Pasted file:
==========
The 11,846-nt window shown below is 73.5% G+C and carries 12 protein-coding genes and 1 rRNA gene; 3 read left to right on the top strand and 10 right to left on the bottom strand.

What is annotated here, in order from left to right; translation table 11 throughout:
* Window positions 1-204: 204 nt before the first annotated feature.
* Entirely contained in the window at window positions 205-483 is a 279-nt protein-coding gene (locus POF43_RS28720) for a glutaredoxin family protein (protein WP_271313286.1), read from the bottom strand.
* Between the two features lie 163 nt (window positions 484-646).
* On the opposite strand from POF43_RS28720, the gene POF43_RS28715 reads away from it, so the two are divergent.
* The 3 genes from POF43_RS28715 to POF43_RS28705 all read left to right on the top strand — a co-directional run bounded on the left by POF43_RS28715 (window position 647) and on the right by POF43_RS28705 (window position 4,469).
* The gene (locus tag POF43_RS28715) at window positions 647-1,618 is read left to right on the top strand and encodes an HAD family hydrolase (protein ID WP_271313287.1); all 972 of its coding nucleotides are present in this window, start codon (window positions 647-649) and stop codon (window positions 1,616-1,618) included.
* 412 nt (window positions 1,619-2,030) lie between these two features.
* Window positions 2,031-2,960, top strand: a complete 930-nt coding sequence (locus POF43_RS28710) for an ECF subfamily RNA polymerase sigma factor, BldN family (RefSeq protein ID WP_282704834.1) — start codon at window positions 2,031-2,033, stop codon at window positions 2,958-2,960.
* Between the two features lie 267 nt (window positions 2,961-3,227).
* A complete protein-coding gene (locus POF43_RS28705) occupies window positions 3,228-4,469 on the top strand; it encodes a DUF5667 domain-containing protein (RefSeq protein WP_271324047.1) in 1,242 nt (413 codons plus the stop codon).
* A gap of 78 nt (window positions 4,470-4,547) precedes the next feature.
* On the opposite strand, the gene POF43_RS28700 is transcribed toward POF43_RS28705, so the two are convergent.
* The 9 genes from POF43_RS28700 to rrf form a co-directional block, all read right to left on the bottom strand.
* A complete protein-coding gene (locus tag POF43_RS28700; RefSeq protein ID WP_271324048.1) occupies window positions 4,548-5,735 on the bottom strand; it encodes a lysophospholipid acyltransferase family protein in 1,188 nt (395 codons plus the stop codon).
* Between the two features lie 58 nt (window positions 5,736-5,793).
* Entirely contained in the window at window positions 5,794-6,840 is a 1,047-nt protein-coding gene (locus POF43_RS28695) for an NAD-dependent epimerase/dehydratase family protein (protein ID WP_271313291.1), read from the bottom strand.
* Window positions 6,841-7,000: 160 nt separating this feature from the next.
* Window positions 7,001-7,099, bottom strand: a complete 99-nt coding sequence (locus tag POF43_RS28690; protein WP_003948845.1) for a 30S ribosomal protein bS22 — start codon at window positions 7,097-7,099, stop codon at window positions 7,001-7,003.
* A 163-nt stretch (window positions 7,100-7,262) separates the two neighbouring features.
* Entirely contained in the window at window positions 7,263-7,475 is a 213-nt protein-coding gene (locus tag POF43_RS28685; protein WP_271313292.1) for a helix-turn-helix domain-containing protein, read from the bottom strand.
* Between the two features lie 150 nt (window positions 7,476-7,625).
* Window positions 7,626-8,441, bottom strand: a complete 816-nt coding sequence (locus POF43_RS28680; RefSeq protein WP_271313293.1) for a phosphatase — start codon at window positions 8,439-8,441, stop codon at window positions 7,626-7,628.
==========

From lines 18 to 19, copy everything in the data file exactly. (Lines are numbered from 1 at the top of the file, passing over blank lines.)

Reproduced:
* Entirely contained in the window at window positions 5,794-6,840 is a 1,047-nt protein-coding gene (locus POF43_RS28695) for an NAD-dependent epimerase/dehydratase family protein (protein ID WP_271313291.1), read from the bottom strand.
* Window positions 6,841-7,000: 160 nt separating this feature from the next.